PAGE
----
Although cat bloat is not an overly common health problem, practically any feline can be affected by this condition. With various causes and treatment plans, it can be helpful to familiarize yourself with the signs of bloat, particularly since it can become a serious issue. One of the best ways to protect your pal from bloat is to learn some preventive measures.
What Is Bloat in Cats?
Bloat in cats occurs when an excess amount of gas becomes trapped in a cat’s stomach, causing it to expand to a larger than normal size. An extended stomach can put added pressure on the other organs, it can cause your cat’s stomach to appear larger than usual, and it can be rather uncomfortable for the cat. There are many reasons why a cat can become bloated, ranging from everyday activities to serious medical issues.
Since multiple sources can bring on bloat, there is also a varying range of treatment plans and preventive measures. If you believe your feline friend may be experiencing bloat, it’s crucial that you monitor their symptoms and take them to their veterinarian or a nearby animal hospital as soon as possible. For some cats, bloat could be the indicator of a serious underlying health issue that requires immediate attention.
How To Tell if a Cat Is Bloated
Cats are notorious for being able to hide when they don’t feel the best. Particularly if your best pal is already aloof, doesn’t like to be held, or spends their day napping, it may not be the easiest to catch when something is wrong.
However, with bloat, oftentimes, cats will begin showing more than one symptom. Common ones include:
- Swollen belly
- Weakness or collapse
- Quickened or shortened breath
- Fast heart rate
- Attempts to get sick without getting sick
Unlike other health issues, where symptoms may gradually appear, with bloat, symptoms may seem to pop up out of nowhere. The exact symptoms your cat displays can be determined by the causation of their bloat.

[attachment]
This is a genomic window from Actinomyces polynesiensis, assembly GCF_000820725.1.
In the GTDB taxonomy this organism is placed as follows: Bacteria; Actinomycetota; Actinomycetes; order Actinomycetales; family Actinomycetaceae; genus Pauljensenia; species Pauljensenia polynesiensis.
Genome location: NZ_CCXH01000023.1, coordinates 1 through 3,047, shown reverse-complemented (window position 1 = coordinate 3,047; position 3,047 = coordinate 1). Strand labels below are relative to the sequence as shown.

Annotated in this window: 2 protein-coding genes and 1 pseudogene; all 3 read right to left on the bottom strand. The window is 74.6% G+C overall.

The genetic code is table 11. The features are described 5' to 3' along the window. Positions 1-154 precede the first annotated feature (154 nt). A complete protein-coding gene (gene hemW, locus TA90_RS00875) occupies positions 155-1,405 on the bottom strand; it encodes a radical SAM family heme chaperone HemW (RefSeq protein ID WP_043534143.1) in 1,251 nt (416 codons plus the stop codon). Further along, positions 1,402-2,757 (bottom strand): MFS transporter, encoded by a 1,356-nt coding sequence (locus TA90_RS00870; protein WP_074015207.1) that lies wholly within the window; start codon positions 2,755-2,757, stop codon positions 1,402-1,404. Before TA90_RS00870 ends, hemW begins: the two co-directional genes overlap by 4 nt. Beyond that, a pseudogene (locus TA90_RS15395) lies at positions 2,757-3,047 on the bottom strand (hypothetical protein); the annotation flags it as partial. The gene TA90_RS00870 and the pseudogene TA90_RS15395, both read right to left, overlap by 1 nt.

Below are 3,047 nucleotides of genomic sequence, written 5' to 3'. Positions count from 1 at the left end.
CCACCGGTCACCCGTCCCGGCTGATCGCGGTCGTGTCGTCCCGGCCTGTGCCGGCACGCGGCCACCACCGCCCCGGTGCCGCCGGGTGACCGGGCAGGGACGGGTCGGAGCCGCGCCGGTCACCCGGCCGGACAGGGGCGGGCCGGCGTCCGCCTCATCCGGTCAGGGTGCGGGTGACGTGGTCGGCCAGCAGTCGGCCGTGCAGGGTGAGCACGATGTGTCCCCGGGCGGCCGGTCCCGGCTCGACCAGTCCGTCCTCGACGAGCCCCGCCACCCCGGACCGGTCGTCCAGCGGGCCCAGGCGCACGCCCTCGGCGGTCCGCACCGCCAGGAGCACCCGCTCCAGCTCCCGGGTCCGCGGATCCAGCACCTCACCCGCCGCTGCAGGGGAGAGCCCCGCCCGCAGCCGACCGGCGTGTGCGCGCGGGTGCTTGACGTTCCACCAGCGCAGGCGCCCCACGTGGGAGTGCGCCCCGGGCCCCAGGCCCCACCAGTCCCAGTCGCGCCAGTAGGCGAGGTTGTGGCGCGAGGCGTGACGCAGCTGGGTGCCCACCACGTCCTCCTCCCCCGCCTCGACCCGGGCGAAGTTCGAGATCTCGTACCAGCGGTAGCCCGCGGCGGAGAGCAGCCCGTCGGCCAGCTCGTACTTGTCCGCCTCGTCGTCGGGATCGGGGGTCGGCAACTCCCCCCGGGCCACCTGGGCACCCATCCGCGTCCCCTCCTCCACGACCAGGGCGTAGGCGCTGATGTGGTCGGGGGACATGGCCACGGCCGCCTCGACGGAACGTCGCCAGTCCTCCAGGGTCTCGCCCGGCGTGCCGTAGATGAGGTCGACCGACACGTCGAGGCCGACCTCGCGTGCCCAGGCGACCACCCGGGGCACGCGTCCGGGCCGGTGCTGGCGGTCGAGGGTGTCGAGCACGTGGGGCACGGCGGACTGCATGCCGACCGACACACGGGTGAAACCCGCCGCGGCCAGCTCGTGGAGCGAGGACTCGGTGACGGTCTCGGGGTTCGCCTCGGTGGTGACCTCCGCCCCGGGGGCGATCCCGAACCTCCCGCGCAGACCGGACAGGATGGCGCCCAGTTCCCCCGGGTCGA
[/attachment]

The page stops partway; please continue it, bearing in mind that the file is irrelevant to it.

Why Do Cats Get Bloated?
Although bloat isn’t a relatively common condition for cats, it’s still possible for a cat or kitten of any age, gender, or breed to be affected. When it comes to kittens, in many instances, bloat can be brought on by an issue with the milk they are drinking. This could include anything from something being wrong with the mother the kitten is feeding from, an incorrect milk replacement, or spoiled milk. Kittens may also be affected if their dry food has too many carbohydrates.
With adult cats, typical causes include:
- Eating too quickly
- Fluid retention
- Intestinal parasites
- Feline infectious peritonitis (FIP)
- Liver disease
- Kidney disease
Cats may also experience gastric dilatation volvulus (GDV) whenever their stomach expands due to it being filled with excess air. With the stomach being bloated, it has a higher chance of twisting, which in turn causes the gases to stay trapped in the stomach while simultaneously blocking the flow of necessary blood supply. GDV is a severe health issue that needs immediate treatment. Otherwise, there will be serious consequences.
Do Cats Bloat After Eating?
There can be a few possibilities as to why your cat is bloating after they eat. First, your cat may just be overeating. If you fill your cat’s bowl with a large amount of food and allow them to graze all day, your pal may instead take advantage and eat all the food as one big meal. This can be resolved by measuring your cat’s food and placing smaller meals out a few times per day.
Some cats may also be eating too quickly. Some heavy food-motivated cats may also be eager for a bite to eat the second it’s in the bowl, while others with fellow feline or canine siblings may feel pressured to devour their food so that no one else can take it. If this is the case, try separating your pets into different areas when they are fed or purchase a slow feeder bowl.